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Traps set for bears in Rafter J, Edgemont Ranch

Animals that broke into homes most likely to be euthanized

A death sentence isn’t typically the penalty for breaking and entering, but that may be the punishment for a few bears around La Plata County in an unusually active season for human-bear conflicts.

Colorado Parks and Wildlife spokesman Joe Lewandowski said four traps have been set to capture a handful of bears that have exhibited aggressive behavior, mostly breaking into homes in Rafter J and Edgemont Ranchsubdivisions.

“We don’t like traps unless we are concerned about human health and safety,” Lewandowski said. “We’ve had no euthanizes yet, but it’s likely that if these bears are caught, they would be euthanized.”

“It’s a case-by-case basis.”

On Tuesday, Geoff Reynolds, who has lived near Lake Durango for nearly 10 years, said he awoke to find a bear had broken into his house through a door that was closed but not locked, and rummaged through an indoor trash can and freezer.

“It was quite alarming,” Reynolds said. “It just so happens this door with force can be pushed open, and obviously he nudged hard enough. There’s a deadbolt on there now.”

With above-average snowpack this winter, Bryan Peterson, of Bear Smart Durango, said one would have expected abundant vegetation in the wilderness and minimal human-bear conflicts.

However, the recent dry spell in June has likely caused plants and grasses that bears rely on to dry up and lose nutritional value. And the acorns and berries that are a major staple of bears diet won’t be available until August.

As a result, reports of bear activity have notably increased compared to the last several years, and have spanned the entire county, Lewandowski said.

“We haven’t kept track of the exact number, but it’s been dozens,” he said.

Peterson, too, said he can’t recall the last time he’s received this many reports of bear activity, which include breaking into houses, cars or garages, getting into trash and taking down bird feeders.

Still, Peterson said many of those conflicts could be drastically reduced if people remove attractants for bears.

“How much of bear activity currently being due to natural food conditions as opposed to there being a fair number of food-conditioned bears accustomed to obtaining trash, bird feed, domestic fruit, chickens and more, is debatable,” he said.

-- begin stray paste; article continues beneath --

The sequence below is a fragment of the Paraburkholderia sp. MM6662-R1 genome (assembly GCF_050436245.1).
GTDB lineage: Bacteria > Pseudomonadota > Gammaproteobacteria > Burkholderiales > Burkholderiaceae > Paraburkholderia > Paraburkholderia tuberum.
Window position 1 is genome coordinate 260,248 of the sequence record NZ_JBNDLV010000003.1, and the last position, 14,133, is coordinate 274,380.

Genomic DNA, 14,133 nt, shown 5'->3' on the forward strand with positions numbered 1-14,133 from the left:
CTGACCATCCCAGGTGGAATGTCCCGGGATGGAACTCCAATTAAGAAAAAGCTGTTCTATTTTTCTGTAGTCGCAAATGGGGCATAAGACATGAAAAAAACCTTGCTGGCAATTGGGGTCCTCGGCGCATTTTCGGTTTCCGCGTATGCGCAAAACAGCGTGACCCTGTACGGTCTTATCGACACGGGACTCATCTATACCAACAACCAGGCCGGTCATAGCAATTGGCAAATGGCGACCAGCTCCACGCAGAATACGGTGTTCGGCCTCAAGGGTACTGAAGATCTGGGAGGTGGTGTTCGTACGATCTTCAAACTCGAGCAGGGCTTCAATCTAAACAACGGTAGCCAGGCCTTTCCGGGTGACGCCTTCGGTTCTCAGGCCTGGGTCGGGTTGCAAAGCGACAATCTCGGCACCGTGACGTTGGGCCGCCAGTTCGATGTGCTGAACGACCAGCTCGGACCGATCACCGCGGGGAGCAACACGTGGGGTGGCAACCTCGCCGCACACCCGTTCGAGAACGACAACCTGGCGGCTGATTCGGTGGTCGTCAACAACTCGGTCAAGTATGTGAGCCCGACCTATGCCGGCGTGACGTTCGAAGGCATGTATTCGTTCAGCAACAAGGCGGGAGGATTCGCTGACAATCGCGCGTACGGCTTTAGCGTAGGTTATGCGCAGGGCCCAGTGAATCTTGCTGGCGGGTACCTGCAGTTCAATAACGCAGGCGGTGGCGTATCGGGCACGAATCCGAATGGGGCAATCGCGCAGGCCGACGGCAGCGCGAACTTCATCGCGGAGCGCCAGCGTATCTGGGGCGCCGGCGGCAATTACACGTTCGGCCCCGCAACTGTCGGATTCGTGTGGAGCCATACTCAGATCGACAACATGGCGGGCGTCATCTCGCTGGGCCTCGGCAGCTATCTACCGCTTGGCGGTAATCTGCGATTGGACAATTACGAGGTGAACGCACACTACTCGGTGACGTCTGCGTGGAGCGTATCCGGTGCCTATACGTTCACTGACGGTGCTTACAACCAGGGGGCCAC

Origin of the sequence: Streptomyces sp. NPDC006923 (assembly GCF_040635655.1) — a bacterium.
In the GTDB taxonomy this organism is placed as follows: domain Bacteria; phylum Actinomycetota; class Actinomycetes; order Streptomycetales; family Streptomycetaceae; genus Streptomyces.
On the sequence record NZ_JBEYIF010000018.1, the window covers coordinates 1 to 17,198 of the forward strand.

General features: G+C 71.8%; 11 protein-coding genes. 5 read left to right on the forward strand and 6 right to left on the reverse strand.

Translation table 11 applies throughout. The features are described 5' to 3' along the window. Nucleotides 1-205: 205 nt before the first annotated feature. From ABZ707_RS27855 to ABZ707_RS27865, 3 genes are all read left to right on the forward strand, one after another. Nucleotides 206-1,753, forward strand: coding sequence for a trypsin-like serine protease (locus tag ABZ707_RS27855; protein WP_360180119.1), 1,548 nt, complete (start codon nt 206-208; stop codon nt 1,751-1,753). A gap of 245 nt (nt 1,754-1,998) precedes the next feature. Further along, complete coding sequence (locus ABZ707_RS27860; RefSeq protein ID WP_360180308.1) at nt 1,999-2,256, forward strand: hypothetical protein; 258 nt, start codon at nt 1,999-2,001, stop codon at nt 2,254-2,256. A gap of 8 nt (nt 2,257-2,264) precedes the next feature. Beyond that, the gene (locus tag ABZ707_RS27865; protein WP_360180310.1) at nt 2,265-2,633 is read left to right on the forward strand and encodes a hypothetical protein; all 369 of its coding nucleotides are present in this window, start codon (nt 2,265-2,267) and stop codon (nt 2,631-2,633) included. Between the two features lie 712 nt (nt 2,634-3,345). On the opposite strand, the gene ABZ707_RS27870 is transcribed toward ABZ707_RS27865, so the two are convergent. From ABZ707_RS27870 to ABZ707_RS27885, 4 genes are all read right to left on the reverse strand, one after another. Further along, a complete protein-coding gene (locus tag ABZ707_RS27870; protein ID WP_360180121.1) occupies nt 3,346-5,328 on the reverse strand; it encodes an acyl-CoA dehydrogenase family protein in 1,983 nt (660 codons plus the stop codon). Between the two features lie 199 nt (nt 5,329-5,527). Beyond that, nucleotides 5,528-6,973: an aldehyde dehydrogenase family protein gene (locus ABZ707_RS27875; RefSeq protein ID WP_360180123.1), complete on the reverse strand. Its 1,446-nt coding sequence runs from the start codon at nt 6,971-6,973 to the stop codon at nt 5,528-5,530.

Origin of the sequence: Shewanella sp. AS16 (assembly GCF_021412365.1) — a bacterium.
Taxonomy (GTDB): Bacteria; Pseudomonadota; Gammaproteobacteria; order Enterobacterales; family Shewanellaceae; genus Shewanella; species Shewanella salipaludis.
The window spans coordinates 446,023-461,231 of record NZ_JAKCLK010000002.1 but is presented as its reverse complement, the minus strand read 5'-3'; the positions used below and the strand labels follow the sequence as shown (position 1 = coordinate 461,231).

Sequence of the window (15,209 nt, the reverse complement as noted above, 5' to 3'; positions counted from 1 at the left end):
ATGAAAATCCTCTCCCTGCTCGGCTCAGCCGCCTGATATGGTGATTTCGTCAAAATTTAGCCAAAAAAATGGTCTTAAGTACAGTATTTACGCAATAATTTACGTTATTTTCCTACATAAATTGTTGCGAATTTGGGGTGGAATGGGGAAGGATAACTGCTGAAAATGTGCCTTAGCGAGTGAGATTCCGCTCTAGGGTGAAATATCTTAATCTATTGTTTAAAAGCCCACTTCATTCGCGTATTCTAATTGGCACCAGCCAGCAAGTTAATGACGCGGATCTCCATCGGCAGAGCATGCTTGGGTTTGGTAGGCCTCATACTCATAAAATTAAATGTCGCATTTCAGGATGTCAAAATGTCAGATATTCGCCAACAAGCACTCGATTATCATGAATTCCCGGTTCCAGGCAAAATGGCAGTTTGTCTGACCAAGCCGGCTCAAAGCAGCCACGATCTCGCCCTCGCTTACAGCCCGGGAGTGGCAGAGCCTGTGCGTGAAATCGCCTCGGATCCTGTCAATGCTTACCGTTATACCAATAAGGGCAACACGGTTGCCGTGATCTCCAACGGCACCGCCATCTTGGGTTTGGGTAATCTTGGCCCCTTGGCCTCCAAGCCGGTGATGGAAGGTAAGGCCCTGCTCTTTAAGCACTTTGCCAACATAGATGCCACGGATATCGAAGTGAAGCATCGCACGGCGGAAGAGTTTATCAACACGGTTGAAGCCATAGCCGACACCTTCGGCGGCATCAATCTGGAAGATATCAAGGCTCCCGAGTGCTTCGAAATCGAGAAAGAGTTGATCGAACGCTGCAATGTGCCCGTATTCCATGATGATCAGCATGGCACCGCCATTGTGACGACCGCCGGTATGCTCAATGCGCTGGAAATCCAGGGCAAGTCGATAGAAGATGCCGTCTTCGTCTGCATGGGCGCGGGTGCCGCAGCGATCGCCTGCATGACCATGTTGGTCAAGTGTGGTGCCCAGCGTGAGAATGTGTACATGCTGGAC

Representatives with Durango Police Department and La Plata County Sheriff’s Office could not immediately be reached for comment on this story, so it’s unclear how many reports there have been of complaints and citations related to bears this year.

However, Lewandowski offered a few tips for residents that could help reduce those conflicts.

He said many reports this year have been a result of residents leaving their garage, screen doors and windows, open. He suggested closing and locking them.

Lewandowski also said all attractants should be removed from vehicles, and that car doors should be locked overnight. People should put out the garbage for pick-up only in the morning, and are strongly encouraged to use bear-proof cans.

Colorado Parks and Wildlife concluded after a six-year study on human-bear conflicts on select area around Durango that issues will continue to rise as the state’s population continues to expand.

A December 2015 Colorado Parks and Wildlife report showed human-bear conflicts are growing 4 percent a year, twice as fast as the state’s population.

So it’s imperative that residents take steps so that bears do not become accustomed and habituated to having access to human food, Peterson said.

“Our relative inaction in making human foods, and namely trash, unavailable to bears is most likely a primary cause of active bears,” Peterson said. “With continued growth, and tepid preventative measures, it would be hard to argue that bears have access to less trash now than prior to the implementation of ordinances, starting in 2008, and meant to reduce the amount of trash available to bears.”


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